60-Day Study Suggests Covid May Cause Significant Damage to Male Fertility

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Researchers at the Justus-Liebig University compared 84 coronavirus-infected men with a 104-strong age-matched control group, and found, according to the Telegraph, that “sperm concentration was reduced by 516 per cent, mobility by 209 per cent and sperm cell shape was altered by 400 per cent”.

“These effects on sperm cells are associated with lower sperm quality and reduced fertility potential,” explained PhD student Behzad Hajizadeh Maleki, who led the research.

“Although these effects tended to improve over time, they remained significantly and abnormally higher in the Covid-19 patients, and the magnitude of these changes were also related to disease severity,” Maleki added, warning that “the male reproductive system should be considered a vulnerable route of Covid-19 infection and should be declared a high-risk organ by the World Health Organisation.”

Some experts, however, suggested that longer-term studies would be needed to say whether the impact of coronavirus on male fertility persists over time.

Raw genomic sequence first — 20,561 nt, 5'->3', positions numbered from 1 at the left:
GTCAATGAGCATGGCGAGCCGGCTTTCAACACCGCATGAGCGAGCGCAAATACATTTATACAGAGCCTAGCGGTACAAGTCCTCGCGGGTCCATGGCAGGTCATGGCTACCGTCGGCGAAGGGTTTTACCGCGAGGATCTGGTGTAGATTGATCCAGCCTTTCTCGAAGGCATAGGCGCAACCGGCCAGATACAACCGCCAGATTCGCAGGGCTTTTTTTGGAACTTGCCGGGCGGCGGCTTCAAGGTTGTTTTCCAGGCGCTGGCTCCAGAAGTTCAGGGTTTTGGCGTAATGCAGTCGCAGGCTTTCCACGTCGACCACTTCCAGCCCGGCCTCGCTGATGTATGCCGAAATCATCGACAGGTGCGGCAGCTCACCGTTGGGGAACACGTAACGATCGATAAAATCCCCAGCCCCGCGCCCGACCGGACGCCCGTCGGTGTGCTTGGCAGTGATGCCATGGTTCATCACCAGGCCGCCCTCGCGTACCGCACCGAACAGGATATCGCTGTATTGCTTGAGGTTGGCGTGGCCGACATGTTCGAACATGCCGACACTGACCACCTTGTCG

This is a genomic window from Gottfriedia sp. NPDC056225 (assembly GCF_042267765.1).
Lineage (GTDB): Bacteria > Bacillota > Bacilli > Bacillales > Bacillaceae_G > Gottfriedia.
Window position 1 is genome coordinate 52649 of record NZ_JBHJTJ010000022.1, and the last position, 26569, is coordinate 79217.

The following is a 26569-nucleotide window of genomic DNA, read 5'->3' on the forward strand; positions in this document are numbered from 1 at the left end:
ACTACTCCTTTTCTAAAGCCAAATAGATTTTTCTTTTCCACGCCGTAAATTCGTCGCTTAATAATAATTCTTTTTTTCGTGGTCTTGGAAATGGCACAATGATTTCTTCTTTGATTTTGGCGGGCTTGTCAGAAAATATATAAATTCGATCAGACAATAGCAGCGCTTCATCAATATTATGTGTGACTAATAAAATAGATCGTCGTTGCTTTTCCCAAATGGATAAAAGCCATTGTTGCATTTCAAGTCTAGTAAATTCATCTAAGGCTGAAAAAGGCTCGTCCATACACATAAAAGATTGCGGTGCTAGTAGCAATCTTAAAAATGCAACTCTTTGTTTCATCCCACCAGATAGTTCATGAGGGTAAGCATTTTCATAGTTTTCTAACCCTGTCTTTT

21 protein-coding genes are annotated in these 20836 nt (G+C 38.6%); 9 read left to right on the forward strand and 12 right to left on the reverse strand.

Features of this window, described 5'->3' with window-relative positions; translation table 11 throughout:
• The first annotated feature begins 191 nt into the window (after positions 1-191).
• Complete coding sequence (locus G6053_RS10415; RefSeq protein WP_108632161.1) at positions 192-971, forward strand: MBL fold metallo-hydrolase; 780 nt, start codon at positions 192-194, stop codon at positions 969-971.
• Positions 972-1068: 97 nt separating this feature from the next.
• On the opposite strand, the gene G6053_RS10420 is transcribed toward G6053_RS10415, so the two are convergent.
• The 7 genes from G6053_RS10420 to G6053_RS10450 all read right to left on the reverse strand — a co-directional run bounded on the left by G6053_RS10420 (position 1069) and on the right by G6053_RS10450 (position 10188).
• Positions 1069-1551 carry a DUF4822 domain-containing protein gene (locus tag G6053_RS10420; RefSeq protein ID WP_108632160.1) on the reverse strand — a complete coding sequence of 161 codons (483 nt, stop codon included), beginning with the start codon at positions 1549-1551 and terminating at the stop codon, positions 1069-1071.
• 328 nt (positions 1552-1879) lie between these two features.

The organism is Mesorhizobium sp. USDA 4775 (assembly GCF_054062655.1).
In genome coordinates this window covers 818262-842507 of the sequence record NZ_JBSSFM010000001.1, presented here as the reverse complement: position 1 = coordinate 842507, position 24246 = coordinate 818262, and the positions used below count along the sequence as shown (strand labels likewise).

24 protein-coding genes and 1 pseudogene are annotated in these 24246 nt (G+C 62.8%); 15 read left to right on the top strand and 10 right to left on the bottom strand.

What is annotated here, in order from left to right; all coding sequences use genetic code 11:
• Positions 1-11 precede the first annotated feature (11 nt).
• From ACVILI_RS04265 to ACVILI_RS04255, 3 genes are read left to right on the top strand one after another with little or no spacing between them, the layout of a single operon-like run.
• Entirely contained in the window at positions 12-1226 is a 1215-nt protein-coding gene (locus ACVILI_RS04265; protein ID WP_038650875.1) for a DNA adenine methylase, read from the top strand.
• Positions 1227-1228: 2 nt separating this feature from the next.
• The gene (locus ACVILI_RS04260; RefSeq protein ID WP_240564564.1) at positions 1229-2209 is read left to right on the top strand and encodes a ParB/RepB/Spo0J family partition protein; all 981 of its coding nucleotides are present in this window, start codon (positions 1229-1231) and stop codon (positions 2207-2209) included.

“Covid-19 enters host cells by binding its spike glycoprotein to the ACE2 receptor which is found at high levels within the testes,” explained Dr Channa Jayasena, of Imperial College London.

“This has made us concerned that Covid-19 could impair male infertility,” Jayasena continued, but he went on to stress that “Being ill from any virus such as the flu can temporarily drop your sperm count (sometimes to zero) for a few weeks or months.”

“This makes it difficult to work out how much of the reductions observed in this study were specific to Covid-19 rather than just from being ill,” he said.

“This study suggests there may be an inflammatory response in the testes following Covid-19, which makes it more plausible that Covid-19 influences male fertility.

“This makes it important to study the long-term effects of Covid-19 on male fertility.”

University of Sheffield andrology expert Professor Allan Pacey sounded a similar note of caution, saying that it was “no mean feat” that the study was “able to repeat [its] measurements every 10 days over a 60-day period”, but that “since sperm production takes just under three months, roughly, to be completed from start to finish”, it may have been ended too soon to draw definitive results.